During one of the first Humanities lessons this year, the hands of my 7th grade historians shot into the air in response to my question: should statues honoring Confederate generals be removed from cities and towns across the U.S.? I’m always inspired by how much our scholars care about the world around them, and I’d been looking forward to this class discussion ever since summer T School, when I saw the topic on the history syllabus for middle school students.
With 112 chronically underutilized school buildings and a total of 65,000 empty seats available — parents are asking why is the city taking so long to find space for Success Academy middle schoolers. District families know what their middle school options are — why are Success parents treated differently?
His best time to date: one minute and two seconds.
Last week, over 150 students gathered in a Success Academy auditorium to learn about college life from successful African American professionals.
Honing scholar’s natural curiosity for the world around them is the best way for them to become great scientific thinkers.
The day after the election, scholars had many questions about the future of our country.
The city’s proposal to temporarily house Success Academy middle school students from five Brooklyn elementary schools in just two locations is not “reasonable, adequate, or comparable.”
This election year, our middle school scholars are taking a hands-on approach to civics education.
On Friday, October 7, our scholars spent an entire half day composing stories in different genres, from dystopia, to romance, to thrillers.
But my scholars didn’t have to leave Harlem to take in Boston’s historic sites. For this field study, they used virtual reality viewers — simple devices made of cardboard that work with a smartphone and let users experience an immersive, three-dimensional environment.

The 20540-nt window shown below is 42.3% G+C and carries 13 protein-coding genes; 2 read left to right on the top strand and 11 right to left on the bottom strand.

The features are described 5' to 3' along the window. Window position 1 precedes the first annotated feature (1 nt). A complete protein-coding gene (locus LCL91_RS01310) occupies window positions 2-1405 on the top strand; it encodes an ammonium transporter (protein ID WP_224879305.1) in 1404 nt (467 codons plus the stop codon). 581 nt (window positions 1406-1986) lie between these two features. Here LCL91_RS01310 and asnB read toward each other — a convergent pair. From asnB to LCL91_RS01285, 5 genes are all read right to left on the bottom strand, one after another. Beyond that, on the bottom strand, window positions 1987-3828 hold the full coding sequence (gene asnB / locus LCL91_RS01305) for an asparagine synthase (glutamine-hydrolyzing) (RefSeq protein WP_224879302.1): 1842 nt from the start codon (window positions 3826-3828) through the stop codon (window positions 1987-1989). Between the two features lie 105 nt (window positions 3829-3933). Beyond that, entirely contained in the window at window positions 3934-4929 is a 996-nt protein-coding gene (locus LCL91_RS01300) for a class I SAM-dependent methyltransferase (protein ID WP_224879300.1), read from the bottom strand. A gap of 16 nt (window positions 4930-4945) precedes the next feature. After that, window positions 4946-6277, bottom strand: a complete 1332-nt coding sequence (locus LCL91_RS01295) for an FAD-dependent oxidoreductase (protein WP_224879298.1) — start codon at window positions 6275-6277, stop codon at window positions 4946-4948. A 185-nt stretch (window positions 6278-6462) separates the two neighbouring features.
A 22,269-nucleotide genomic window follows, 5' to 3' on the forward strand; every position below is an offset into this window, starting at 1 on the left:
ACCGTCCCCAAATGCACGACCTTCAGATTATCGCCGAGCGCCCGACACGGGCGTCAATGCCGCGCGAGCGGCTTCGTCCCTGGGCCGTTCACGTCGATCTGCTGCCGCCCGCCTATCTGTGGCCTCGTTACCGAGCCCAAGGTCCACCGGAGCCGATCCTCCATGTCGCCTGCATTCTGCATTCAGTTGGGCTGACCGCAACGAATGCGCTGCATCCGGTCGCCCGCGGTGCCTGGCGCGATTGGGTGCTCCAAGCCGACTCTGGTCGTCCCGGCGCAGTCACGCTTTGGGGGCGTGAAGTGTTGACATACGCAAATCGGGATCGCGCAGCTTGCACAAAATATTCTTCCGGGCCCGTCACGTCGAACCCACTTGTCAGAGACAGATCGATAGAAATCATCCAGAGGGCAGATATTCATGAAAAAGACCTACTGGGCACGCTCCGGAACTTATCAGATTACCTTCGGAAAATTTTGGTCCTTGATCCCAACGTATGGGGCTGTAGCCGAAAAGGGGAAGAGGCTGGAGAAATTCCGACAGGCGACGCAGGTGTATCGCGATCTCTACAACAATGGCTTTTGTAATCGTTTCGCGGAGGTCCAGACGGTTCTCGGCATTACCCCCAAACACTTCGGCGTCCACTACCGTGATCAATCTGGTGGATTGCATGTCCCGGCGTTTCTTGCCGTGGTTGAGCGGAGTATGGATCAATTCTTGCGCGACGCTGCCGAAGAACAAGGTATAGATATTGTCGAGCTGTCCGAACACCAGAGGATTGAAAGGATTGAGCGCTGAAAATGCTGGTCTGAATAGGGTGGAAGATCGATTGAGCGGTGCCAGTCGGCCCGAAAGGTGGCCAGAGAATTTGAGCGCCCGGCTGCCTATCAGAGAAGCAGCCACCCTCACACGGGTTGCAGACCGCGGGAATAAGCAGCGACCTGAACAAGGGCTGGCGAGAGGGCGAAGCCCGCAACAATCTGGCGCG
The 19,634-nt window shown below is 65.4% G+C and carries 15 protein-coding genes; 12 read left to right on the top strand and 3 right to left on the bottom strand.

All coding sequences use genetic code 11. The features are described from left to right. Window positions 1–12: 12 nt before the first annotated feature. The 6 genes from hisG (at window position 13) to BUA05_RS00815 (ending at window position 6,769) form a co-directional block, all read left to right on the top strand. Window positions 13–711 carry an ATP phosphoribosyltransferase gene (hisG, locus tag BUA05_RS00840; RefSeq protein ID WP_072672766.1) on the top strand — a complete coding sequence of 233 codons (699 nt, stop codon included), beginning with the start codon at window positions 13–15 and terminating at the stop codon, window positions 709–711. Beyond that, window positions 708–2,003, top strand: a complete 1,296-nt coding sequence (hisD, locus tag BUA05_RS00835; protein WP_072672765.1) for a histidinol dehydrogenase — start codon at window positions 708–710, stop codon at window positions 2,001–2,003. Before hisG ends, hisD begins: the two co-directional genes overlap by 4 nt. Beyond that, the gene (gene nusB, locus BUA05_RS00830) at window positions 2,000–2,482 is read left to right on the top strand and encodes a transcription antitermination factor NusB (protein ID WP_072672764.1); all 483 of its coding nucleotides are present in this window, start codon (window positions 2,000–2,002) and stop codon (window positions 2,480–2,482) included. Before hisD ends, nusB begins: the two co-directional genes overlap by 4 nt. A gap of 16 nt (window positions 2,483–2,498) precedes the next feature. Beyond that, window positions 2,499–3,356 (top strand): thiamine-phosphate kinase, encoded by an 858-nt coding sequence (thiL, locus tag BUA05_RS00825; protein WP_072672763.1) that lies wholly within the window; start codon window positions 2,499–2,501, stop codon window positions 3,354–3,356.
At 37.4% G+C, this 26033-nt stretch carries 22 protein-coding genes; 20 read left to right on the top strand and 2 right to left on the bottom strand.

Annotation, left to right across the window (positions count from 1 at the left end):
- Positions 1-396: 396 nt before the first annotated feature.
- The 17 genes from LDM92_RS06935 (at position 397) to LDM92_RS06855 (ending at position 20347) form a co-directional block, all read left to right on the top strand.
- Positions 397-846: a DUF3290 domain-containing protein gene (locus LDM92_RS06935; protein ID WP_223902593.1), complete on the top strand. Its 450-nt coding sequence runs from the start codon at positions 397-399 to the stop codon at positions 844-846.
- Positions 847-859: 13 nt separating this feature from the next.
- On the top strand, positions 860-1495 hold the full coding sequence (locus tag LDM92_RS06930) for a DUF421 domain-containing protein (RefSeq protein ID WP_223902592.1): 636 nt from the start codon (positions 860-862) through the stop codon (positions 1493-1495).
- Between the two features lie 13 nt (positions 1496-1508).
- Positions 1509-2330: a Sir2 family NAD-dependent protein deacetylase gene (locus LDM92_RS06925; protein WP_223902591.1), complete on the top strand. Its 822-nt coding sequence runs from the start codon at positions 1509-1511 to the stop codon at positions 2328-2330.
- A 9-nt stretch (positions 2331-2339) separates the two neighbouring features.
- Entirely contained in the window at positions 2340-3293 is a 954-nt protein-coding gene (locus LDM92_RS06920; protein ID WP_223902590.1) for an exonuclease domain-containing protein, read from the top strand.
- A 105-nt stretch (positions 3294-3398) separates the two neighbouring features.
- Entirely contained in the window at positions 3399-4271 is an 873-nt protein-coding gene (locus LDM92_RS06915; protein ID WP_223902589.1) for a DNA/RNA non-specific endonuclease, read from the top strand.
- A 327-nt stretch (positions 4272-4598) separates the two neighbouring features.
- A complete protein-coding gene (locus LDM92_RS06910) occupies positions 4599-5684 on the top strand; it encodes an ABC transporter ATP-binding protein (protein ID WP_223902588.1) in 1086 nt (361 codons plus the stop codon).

They know that what matters most is not the score they get, but the effort they show and the real sense of accomplishment that comes with knowing they did their best!
Recently, I was proud of my daughter for making the most of a special opportunity to give back to her community and help a group of younger scholars.
Teaching black history is increasingly challenging precisely because of a renewed national commitment to teach it, and to teach it well.
Earlier this month 11-year-old Shadman Khan got a chess chance of a lifetime: to compete against one of the world’s top-ranked chess players.
This summer, Success Academy connected scholars with several experiential programs, setting up camps for students who excel in chess, basketball, and soccer and partnering with the renowned Usdan Center for the Creative and Performing Arts, where four of our middle school scholars indulged their passion for art, creative writing, and choral singing.
For three days at the end of May, two dozen seventh-grade scholars from three Success Academy middle schools — Harlem East, Harlem West, and Harlem Central — traveled to Oyster Bay, L.I., to study marine biology, ecosystems, winds, tides, and sailing at the Waterfront Center.
Recently, a team of five SA Harlem East scholars who took my entrepreneurship class faced a panel of “potential investors” and presented their product…
Twenty-five middle school musical theater scholars from SA Harlem North West and SA Harlem North Central have been busy preparing to perform Charlie Brown, Success Academy’s first-ever middle school musical!
We want to honor our scholars and their work, as well as the experiences that shape who they are. In that spirit, we share with you some of the poems written by middle school scholars at SA Harlem East.
In January, Mr. Yoo’s seventh-graders competed against 16,577 students from the U.S. and other countries, all of them taking the same five-question test.
My scholars love the challenge and the creativity of acting. But what is an actor without an audience? That’s why we are putting on a show – the first-ever Success Academy middle school musical…
What does it look like when the quality of a scholar’s mathematics work is truly excellent?